Preserving Calle 24

 

The SF Chronicle writes about the preservation of 24th Street’s Latino character, which Erick Arguello and others have been working on for some time24thStreet. Today, the Board of Supervisors will take up the issue.

In the coming months, Calle 24, the merchants and residents association headed by Arguello, will host a series of meetings to gauge what the community wants to see happen in the area, whether it be protecting its famous murals, encouraging more public art, ensuring Latino-owned businesses maintain a presence, or building more affordable housing.

The San Francisco Latino Historical Society and San Francisco Heritage are also working on two projects to document San Francisco’s Latino history, including the creation of the first citywide Latino historic context statement. That statement, “Nuestra Historia: Documenting the Chicano, Latino, and Indígena Contribution to the Development of San Francisco,” will not only document the city’s physical and cultural Latino history but also offer recommendations on how to preserve it. It is being funded by the city’s Historic Preservation Fund Committee.

Another project, Calle 24: Cuentos del Barrio, is a walking tour of the 24th Street area based on oral histories collected by high school and college students completed over the past year. READ MORE.

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Filed under: Mobile, Today's Mission

7 Comments

  1. pete

    More divisive BS from Campos.

    • Russo

      Judging from all the Campos signs across the Mission, I’d say he’s a uniter.

      • John

        Except that this time, Campos wants to represent the entire east side of the city, which includes some very affluent and successful neighborhoods who would find Campos very divisive and polarizing.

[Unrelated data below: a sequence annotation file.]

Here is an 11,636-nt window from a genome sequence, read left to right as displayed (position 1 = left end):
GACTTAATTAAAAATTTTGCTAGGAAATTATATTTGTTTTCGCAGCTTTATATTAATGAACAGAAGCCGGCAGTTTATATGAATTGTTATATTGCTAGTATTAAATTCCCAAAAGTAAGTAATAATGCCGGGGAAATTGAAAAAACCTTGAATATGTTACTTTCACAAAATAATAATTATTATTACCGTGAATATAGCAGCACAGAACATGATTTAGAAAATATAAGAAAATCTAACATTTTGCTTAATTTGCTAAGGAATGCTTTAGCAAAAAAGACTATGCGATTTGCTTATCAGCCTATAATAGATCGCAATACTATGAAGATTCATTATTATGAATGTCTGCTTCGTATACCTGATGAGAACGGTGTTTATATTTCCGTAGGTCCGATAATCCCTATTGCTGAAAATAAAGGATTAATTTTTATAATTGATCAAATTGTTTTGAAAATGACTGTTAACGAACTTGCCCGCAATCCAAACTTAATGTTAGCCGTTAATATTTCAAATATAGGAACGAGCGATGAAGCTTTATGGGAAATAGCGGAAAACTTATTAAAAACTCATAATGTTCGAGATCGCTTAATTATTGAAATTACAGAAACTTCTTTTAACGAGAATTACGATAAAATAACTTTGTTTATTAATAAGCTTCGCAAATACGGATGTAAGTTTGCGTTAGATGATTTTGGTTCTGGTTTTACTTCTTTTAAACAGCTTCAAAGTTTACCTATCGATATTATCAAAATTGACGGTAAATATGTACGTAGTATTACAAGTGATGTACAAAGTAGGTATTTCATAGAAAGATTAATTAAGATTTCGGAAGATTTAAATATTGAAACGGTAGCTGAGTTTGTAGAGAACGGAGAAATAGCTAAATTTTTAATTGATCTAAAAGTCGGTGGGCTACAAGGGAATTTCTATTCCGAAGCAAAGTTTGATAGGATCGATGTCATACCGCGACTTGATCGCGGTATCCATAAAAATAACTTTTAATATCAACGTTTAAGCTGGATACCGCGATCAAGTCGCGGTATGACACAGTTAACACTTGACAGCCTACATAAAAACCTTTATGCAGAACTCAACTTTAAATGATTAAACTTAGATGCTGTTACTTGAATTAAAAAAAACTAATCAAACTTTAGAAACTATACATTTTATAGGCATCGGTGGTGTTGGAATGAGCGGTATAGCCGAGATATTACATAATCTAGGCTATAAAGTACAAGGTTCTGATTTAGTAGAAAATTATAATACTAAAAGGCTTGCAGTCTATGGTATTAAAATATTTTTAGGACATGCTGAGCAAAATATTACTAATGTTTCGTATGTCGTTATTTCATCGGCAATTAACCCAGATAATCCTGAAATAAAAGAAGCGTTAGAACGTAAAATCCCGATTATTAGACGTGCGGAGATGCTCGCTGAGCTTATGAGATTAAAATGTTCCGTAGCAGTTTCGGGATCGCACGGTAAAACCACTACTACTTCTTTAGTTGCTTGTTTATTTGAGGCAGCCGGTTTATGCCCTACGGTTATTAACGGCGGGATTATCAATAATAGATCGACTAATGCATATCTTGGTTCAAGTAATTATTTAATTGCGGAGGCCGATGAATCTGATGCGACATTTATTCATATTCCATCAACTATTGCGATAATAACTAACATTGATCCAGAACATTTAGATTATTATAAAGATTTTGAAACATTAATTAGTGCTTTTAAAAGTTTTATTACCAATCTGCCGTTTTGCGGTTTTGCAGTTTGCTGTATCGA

That is why the much more collegiate Chui is favorite to win.

  2. Kaliman

    Good to hear the plans to create a cultural corridor are moving forward. It’s an important step to capture the Latino history of the Mission/24th Street.

    Kudos to Erick and Calle 24 and it’s members/supporters!

  3. marcos

    It is sad that it’s gotten to the point where Latino culture in the Mission is being marked as in historical terms. Like Japan Town and the Fillmore before it, economic forces level yet another community and then erect experience monuments to them.

    • John

      Except that it’s a myth. 24th Street us overwhelmingly Hispanic still, and the Mission is still about 50% Hispanic by population.

      This gets paraded about for political ends, but it’s nonsense. Heck, how Hispanic do you want a neighborhood to be?

  4. poor.ass.millionaire

    Making calle 24 a historic/preservation zone, protecting murals, cultural institutions, etc. will only serve to restrict development, and consequently increase the values of existing properties in the area. I’m all for it. Cha-ching!

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